Stay-at-home mum demands monthly salary from hubby to go clothes shopping
21 May 2019, 14:01
The American mum currently feels like she has no control over her finances.
An anonymous American mum has taken to Reddit to share her financial dilemma and to ask others if she is being unreasonable.
Posting on the 'Am I the as***le?' forum, she explained that she had agreed with her husband to be a stay-at-home mum since the birth of their son, who is now 18 months old.
This was down to the wife making "about 1/8" of what her husband earns, and it made complete financial sense.
The woman explained that while this arrangement was fine at first, she now believes that she has no power over their finances as a couple.
She posted: "My husband earns good money but he's very frugal about nonessential spending because he wants to be financially independent (no job, earnings from investments) at an early age.
"Granted he was like this when I met him but I also had my own salary at the time to do what I wanted."
She was able to go out and treat herself when she had her own salary, as she explained she enjoyed: "eating out, going out with friends and going shopping" but that she now has fights with her hubby every time she wants to buy anything in triple figures.
The frustrated wife continued: "This means if I go out to get clothing, makeup, brunch, little treats, etc. and the amount exceeds $150, I would need to call him beforehand and talk about what I'm buying.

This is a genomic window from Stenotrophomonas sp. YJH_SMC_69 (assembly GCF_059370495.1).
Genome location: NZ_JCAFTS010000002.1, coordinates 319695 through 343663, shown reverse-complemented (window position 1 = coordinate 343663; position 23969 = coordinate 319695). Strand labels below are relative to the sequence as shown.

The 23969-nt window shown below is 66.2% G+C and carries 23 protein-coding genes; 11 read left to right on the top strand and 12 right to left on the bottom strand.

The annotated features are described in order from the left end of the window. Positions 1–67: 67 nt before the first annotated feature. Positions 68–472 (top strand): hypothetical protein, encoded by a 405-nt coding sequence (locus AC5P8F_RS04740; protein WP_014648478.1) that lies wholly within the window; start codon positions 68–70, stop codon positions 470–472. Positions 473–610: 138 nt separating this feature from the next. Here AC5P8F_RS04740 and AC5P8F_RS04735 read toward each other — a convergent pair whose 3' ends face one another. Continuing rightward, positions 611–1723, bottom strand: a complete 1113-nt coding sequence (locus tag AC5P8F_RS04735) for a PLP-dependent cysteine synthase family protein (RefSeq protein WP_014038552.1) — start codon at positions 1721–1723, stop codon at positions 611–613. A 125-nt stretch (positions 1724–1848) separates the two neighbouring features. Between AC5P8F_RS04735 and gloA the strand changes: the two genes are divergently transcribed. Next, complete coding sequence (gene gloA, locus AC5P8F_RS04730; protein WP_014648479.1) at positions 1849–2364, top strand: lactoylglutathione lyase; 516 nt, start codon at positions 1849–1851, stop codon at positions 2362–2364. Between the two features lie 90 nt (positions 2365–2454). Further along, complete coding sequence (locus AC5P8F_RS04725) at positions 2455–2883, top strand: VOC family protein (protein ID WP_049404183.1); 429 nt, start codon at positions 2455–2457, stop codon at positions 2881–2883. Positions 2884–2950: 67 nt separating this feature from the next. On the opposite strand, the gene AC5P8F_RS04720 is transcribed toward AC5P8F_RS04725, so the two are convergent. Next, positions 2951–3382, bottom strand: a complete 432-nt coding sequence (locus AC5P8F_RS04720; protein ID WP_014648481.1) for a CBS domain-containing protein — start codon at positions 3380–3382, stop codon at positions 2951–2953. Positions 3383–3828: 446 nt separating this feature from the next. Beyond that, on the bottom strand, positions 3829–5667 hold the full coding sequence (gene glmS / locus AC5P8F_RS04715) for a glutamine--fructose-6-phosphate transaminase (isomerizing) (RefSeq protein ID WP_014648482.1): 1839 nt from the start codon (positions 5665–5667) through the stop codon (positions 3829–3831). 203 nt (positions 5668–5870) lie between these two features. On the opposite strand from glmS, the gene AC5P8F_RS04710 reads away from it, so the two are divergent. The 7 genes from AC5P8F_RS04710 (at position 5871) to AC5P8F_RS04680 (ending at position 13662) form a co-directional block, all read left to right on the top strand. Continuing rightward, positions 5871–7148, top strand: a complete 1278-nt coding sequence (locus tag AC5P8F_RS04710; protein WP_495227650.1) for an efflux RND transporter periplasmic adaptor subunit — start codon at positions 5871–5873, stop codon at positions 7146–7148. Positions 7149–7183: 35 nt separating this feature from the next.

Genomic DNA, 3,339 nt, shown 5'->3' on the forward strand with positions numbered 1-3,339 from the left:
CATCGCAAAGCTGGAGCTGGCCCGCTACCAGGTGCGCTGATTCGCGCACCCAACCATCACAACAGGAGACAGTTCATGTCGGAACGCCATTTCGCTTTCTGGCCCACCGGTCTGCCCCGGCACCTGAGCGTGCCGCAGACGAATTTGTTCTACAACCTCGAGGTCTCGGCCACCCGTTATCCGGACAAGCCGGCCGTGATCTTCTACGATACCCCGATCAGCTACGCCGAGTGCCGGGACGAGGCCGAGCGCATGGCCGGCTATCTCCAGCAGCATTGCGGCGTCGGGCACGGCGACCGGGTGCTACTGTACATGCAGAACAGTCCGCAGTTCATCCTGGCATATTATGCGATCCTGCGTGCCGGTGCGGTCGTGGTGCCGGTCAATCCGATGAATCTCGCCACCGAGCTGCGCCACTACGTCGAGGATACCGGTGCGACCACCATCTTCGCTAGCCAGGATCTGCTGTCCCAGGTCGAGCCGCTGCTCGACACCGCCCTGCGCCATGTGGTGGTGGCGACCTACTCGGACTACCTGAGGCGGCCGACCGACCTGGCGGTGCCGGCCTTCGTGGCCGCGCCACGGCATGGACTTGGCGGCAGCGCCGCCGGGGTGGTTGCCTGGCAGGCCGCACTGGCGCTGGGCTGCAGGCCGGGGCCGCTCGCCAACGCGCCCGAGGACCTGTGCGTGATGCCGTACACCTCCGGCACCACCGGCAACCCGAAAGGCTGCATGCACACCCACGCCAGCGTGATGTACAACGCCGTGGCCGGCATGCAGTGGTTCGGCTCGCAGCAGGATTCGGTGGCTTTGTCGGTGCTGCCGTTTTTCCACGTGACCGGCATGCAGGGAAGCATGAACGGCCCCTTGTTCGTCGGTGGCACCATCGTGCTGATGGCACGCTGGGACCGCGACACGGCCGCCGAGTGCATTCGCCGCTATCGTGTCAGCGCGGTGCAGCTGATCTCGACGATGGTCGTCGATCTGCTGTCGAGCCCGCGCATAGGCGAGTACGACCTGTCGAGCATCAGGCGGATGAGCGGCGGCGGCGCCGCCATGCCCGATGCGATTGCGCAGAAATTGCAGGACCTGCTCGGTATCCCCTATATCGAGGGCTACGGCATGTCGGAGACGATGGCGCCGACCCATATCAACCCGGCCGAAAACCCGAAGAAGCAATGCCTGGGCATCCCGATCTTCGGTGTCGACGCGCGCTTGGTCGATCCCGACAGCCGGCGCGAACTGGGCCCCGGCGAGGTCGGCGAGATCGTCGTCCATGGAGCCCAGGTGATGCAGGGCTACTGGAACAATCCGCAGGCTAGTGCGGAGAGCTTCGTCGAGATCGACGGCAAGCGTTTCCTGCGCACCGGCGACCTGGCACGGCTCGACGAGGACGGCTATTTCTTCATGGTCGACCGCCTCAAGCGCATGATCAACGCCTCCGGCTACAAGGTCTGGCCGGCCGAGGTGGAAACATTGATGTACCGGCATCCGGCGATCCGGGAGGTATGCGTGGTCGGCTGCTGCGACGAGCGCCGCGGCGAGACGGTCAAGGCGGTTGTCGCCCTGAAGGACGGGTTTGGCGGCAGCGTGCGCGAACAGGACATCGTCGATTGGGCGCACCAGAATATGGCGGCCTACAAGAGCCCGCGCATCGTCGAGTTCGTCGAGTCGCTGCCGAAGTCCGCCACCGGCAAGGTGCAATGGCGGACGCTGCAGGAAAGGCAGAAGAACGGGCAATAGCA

"It feels extremely restrictive and quite frankly humiliating. He spends so little on himself that it seems like to him that I'm the one spending all the money on myself every month."
She went on to explain that her sister is also a stay at home mum, and that she and her husband have an agreement where she is 'paid' for childcare and home keeping.
Her sister is paid a few thousand a month "to spend on whatever she wants because in their relationship he's also the stingy/frugal one and she wants to have more pocket money for fun things."
She said that her sister gets paid around £2,700 a month as it's around the same as a full-time nanny would get, and asked:"would I be the as***le to suggest a similar arrangement with my husband so I don't need to go groveling for money every time I want to buy myself something nonessential?"
We're not sure about you, but we feel like payment is a rather fair compromise in this situation.